# Lecture_7 - MA1100 Lecture 7 Mathematical Proofs Proof by...

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1 MA1100 Lecture 7 Mathematical Proofs Proof by Cases Existence Statements

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MA1100 Lecture 7 2 Using Cases in Proofs (P ¤ Q) Ø R logically equivalent to (P Ø R) (Q Ø R) Proposition (from lecture 6) For m, n œ Z , if 3 | m or 3 | n, then 3 | mn. If 3 | m, then 3 | mn If 3 | n, then 3 | mn same meaning as
MA1100 Lecture 7 3 Using Cases in Proofs (P ¤ Q) Ø R logically equivalent to (P Ø R) (Q Ø R) Proposition If n is an integer, then n 2 + n is an even integer. If n is an even integer , then n 2 + n is an even integer If n is an odd integer , then n 2 + n is an even integer same meaning as

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MA1100 Lecture 7 4 Using Cases in Proofs Proposition If n is an integer, then n 2 + n is an even integer. (i) If n is even , then n = 2k for some integer k. Consider two cases: (i) n even and (ii) n odd Proof So n 2 + n = i.e. n 2 + n is even. (ii) If n is odd , then n = 2k + 1 for some integer k. So n 2 + n = i.e. n 2 + n is even. So for any integer n, we have n 2 + n an even integer.
MA1100 Lecture 7 5 Using Cases in Proofs (P ¤ Q) Ø R logically equivalent to (P Ø R) (Q Ø R) Proposition If n is an integer, then 3 divides n 3 –n. If n is an even integer , then 3 | n 2 –n. If n is an odd integer , then 3 | n 2 –n. same meaning as doesn’t work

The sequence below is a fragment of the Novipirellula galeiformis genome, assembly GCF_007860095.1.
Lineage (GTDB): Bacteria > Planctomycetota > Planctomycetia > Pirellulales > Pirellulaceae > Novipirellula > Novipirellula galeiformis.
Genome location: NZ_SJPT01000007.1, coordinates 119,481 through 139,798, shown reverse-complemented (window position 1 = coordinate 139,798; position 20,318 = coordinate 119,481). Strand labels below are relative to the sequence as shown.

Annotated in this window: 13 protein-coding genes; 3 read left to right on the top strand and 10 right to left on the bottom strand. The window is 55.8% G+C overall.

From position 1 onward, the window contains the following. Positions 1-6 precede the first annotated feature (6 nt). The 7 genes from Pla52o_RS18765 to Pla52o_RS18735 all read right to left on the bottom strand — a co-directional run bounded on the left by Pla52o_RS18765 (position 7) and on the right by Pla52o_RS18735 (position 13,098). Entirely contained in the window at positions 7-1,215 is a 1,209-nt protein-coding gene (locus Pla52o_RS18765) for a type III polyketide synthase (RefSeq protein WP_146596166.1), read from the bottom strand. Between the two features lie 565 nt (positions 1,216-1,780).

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MA1100 Lecture 7 6 Using Cases in Proofs n is an integer 2 cases: n is even or n is odd same as: n = 2k or n = 2k + 1 for some integer k same as: n ª 0 or n ª 1 mod 2 remainder 0 remainder 1 divided by 2 When n is divided by 3, 3 cases: remainder 0 or 1 or 2 same as: n = 3k or n = 3k + 1 or n = 3k + 2 for some integer k same as: n ª 0 or n ª 1 or n ª 2 mod 3
MA1100 Lecture 7 7 Using Cases in Proofs (P ¤ Q ¤ R) Ø S equivalent to (P Ø S) (Q Ø S) (R Ø S) Proposition If n is an integer, then 3 divides n 3 –n. If n ª 0 mod 3, then 3 | n 2 –n. If n ª 1 mod 3, then 3 | n 2 –n. same meaning as If n ª 2 mod 3, then 3 | n 2 –n.

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MA1100 Lecture 7 8 Using Cases in Proofs Proposition If n is an integer, then 3 divides n 3 –n. Case 1: n ª 0 mod 3 Case 2: n ª 1 mod 3 Case 3: n ª 2 mod 3 Consider three cases: Proof So n = 3k for some integer k Then n 3 –n= So 3 | n 3 –n.
MA1100 Lecture 7 9 Congruence and Remainder Proposition Let a, n be integers with n > 0. 2. a is

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## This note was uploaded on 03/19/2012 for the course SCIENCE MA1100 taught by Professor Forgot during the Fall '08 term at National University of Singapore.

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Lecture_7 - MA1100 Lecture 7 Mathematical Proofs Proof by...

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